“I think it’s like everything in life, it’s the point of view from which you’re watching any given situation. For example if you’ve been playing Challenger qualies, it’s just gratifying being in an ATP 500 event. When everything is much better organised, you feel like a real tennis player, because in Challengers sometimes you don’t,” he explains.
“As much as the organisers are trying to make you feel good, they don’t have enough financial support, they don’t have the facilities, so the things that you’re used to, you don’t get them, and it somehow gets you down. But you have to really have a clear goal, real understanding of why you are there. Otherwise you can dig a hole for yourself when you’re back into this level.
“Right now it’s just gratifying for me to feel like a tennis player again, after a long period of time,” he adds with a chuckle.
“For me my goal right now is to finish on my own terms. I still need to reach something, something big for myself. I’m not sure what it’s going to be, if it’s going to be a big tournament or a big win but something inside of me needs to feel fulfilled.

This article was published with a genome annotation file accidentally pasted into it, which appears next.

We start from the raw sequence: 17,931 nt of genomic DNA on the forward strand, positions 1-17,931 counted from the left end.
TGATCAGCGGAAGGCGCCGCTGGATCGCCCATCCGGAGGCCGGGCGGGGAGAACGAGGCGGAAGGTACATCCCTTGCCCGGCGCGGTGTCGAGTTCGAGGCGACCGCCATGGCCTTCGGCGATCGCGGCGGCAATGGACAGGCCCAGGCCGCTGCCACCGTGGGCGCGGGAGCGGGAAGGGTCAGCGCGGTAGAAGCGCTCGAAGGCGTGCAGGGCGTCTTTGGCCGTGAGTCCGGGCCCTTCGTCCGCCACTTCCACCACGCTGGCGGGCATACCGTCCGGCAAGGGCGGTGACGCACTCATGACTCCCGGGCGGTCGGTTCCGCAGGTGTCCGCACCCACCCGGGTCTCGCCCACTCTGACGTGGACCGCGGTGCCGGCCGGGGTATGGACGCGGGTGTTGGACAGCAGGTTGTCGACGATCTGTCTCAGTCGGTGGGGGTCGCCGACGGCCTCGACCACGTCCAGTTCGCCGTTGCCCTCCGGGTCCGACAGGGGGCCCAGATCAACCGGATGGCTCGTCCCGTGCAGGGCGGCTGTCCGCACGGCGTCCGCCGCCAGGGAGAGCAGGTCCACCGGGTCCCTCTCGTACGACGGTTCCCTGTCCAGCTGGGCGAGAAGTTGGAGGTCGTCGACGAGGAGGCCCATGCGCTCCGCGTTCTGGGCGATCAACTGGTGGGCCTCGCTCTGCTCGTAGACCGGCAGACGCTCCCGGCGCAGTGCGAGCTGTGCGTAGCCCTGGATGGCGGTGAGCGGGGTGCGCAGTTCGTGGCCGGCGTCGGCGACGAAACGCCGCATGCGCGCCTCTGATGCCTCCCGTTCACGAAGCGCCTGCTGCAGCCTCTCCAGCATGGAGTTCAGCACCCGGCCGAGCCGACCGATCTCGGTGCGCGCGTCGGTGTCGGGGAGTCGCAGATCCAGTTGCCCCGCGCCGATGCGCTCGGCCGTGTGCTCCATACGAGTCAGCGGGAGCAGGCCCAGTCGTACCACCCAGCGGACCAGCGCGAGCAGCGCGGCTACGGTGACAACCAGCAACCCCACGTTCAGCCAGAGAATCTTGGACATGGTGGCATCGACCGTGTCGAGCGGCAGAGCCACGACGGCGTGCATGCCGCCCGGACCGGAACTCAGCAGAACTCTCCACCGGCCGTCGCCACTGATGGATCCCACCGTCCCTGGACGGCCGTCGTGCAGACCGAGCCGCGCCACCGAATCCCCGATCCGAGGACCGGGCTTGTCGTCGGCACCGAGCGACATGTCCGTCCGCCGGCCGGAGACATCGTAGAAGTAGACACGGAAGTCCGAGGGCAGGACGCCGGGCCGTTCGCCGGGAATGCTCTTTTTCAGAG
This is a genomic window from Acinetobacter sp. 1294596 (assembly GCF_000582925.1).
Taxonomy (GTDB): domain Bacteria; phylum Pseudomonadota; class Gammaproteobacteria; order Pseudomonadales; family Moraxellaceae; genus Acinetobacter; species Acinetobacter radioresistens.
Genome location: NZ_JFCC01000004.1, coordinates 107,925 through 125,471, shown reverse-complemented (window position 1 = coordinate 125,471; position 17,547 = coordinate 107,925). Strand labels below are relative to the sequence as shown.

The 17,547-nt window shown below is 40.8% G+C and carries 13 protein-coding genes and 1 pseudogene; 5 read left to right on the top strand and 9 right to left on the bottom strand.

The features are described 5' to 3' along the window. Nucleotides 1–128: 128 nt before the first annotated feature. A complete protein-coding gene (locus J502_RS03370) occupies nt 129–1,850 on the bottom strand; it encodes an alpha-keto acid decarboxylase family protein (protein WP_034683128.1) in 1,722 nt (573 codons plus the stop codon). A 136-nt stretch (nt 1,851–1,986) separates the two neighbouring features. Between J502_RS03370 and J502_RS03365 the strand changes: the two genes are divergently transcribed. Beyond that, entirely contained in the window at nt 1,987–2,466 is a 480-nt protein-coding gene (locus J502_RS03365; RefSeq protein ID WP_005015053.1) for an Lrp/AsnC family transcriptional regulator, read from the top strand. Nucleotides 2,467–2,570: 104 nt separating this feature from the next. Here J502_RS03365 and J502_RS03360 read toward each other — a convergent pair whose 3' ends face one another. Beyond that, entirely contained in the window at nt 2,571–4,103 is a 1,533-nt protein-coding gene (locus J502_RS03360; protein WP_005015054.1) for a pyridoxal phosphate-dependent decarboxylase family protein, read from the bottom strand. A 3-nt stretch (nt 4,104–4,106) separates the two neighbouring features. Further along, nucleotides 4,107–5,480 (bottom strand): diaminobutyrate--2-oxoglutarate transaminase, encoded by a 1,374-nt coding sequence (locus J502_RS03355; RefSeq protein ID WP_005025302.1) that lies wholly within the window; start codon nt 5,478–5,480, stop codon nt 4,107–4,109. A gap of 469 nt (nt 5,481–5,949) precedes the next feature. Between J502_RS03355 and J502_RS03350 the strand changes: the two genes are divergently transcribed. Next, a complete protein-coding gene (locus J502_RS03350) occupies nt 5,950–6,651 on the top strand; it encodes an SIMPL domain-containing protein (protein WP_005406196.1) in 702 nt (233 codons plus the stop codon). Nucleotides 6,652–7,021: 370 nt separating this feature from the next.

“If I stop now I wouldn’t feel fulfilled and I’m not sure how it would feel looking back, when I’m 40, 50 years old, I don’t want to have this feeling. I don’t want to take the risk. I know I’m going to be able to manage it, because you manage everything in life but I prefer to quit on my own terms.”
While he does have specific objectives set for himself, Gulbis prefers to keep them private.
“I have my own inner goals but as soon as I tell them to somebody words tend to take some kind of form and as soon as there is some form then there is some kind of maybe unnecessary pressure that comes with it, maybe something else, so why do I need this form? I need this feeling, which is pretty precise for me, but it’s not in my interest to give it some kind of form for somebody else to understand,” says the Latvian.
It’s quite rare to see a player completely alone at an ATP 500 event. Gulbis doesn’t have a full-time coach but he has been back working with Gunter Bresnik (also the coach of Dominic Thiem) intermittently in Vienna. They reunited last year before Wimbledon, where Gulbis made a surprise run to the third round, taking out Juan Martin del Potro along the way before falling to Novak Djokovic.